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Liverpool Quietly Release Three Members of Scouting Team

In the midst of a run of poor form that has many questioning the choices made by Brendan Rodgers and the rest of the committee during the transfer window, Liverpool have let go three scouts from the club.

Alex Livesey

Right now, Liverpool are not very good. They're 1-1-4 in their last six matches in all competitions, with Brendan Rodgers coming under fire for a variety of things related to team selection, the details of which change from person to person. Common to most criticisms of the club's form is concern over the performance of the summer's transfers: some have been poor, some have been average, and some can't even get significant minutes for reasons no one can quite figure out.

It's a line of questioning that leads back to Liverpool's transfer committee and, by extension, the club's scouting network. While the world was spending its time making heads or tails of Rodgers' team sheet versus Real Madrid, Liverpool quietly let slip that it had let go three of the club's scouts in Alan Harper, Mel Johnson, and Mike McGlynn.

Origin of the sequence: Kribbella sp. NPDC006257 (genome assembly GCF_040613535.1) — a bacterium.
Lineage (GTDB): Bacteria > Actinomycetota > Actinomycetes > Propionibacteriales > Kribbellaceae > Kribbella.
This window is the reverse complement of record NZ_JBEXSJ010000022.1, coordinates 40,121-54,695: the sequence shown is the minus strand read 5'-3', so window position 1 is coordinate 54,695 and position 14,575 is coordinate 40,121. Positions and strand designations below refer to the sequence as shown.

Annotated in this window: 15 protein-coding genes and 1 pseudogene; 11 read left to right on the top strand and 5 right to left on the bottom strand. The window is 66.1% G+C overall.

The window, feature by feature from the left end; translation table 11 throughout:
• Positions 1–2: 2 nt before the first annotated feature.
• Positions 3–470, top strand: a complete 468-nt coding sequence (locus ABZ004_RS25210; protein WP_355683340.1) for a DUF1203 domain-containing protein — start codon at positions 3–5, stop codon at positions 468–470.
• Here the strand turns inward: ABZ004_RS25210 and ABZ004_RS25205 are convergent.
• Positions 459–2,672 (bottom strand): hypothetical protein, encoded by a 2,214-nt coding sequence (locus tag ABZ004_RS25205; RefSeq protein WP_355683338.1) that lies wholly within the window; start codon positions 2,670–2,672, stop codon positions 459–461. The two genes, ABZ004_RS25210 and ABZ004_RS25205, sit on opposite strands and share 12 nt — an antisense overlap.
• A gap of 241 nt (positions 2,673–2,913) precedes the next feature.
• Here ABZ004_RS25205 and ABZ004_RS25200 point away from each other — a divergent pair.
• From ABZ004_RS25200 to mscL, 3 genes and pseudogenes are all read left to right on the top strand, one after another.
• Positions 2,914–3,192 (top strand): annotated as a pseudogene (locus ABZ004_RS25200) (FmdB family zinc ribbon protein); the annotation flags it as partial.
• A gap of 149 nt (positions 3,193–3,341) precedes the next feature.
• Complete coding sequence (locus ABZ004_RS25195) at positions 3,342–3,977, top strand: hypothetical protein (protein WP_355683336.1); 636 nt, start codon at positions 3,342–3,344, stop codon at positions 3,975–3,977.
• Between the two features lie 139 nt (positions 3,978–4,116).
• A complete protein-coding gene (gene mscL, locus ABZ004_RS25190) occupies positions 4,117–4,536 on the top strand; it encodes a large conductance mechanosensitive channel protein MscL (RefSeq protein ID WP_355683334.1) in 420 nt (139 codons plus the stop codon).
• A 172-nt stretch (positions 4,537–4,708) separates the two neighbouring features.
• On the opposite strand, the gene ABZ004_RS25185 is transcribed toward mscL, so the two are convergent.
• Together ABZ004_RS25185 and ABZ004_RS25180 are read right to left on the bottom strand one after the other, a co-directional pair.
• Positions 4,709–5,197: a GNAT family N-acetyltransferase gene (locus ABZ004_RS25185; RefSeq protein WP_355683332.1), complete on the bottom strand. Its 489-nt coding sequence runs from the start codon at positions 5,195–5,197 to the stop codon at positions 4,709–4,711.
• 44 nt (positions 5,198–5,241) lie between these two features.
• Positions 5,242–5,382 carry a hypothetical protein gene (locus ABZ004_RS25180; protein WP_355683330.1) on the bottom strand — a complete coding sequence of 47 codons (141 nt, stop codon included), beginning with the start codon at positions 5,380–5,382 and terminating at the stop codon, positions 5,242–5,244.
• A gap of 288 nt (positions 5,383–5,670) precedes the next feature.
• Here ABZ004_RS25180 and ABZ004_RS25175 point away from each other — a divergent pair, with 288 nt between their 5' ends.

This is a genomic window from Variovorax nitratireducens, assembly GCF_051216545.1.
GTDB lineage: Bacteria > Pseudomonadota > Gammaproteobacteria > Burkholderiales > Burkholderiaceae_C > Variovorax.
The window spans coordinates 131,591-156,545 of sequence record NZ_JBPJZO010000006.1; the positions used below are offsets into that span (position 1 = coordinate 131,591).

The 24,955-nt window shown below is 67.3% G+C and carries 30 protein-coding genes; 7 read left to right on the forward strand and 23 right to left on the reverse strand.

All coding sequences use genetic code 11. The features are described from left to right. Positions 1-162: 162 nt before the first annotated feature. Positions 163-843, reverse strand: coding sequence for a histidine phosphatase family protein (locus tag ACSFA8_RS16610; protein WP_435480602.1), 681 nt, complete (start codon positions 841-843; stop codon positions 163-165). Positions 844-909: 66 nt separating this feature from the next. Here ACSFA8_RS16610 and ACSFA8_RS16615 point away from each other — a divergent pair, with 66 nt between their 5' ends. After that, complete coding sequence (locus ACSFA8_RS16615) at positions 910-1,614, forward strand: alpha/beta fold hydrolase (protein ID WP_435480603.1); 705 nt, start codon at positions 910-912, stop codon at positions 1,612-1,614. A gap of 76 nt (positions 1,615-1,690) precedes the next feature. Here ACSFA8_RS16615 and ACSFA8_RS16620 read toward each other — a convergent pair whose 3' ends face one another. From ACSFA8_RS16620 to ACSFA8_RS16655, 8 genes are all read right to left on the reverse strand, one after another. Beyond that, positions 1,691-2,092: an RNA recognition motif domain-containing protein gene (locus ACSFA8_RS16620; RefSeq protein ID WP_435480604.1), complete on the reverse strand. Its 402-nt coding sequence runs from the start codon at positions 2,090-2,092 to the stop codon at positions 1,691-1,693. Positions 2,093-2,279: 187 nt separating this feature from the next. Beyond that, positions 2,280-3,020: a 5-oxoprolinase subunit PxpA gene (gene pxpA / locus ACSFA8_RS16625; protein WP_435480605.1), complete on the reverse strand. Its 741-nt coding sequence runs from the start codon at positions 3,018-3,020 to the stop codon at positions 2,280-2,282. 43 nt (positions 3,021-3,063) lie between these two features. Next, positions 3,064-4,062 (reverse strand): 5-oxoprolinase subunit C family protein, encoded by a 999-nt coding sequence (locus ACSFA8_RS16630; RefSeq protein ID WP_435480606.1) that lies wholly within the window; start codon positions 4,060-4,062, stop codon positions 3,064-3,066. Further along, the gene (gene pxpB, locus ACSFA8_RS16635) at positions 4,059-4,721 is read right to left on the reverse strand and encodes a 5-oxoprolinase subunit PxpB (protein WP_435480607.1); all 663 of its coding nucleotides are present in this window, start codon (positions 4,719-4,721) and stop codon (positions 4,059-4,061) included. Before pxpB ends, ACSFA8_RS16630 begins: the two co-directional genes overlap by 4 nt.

Johnson was hired in April 2011 to head up scouting activities in the south of England, and Harper was also responsible for regional scouting in England. McGlynn held the title of Assistant Chief Scout, playing deputy to Barry Hunter who arrived in September 2012 with Dave Fallows from Manchester City. The ex-City scouts famously arrived after the close of the summer transfer window, but quickly saw Fallows become one of four members of the transfer committee as the head of recruitment.

"What we believe, and we continue to follow, is you need many people involved in the process," Ian Ayre explained last year about the function of the club's transfer committee. "That doesn’t mean somebody else is picking the team for Brendan but Brendan needs to set out with his team of people which positions we want to fill and what the key targets would be for that. He has a team of people that go out and do an inordinate amount of analysis work to establish who are the best players in that position."

Apparently the inordinate amount of analysis done by some members of the overall team was not up to snuff. The restructuring of the scouting department could be for a variety of reasons, although the fact that it's England-focused scouts who have been dismissed after a summer when the club's Premier League proven recruits have been struggling might give a moment for pause for many.

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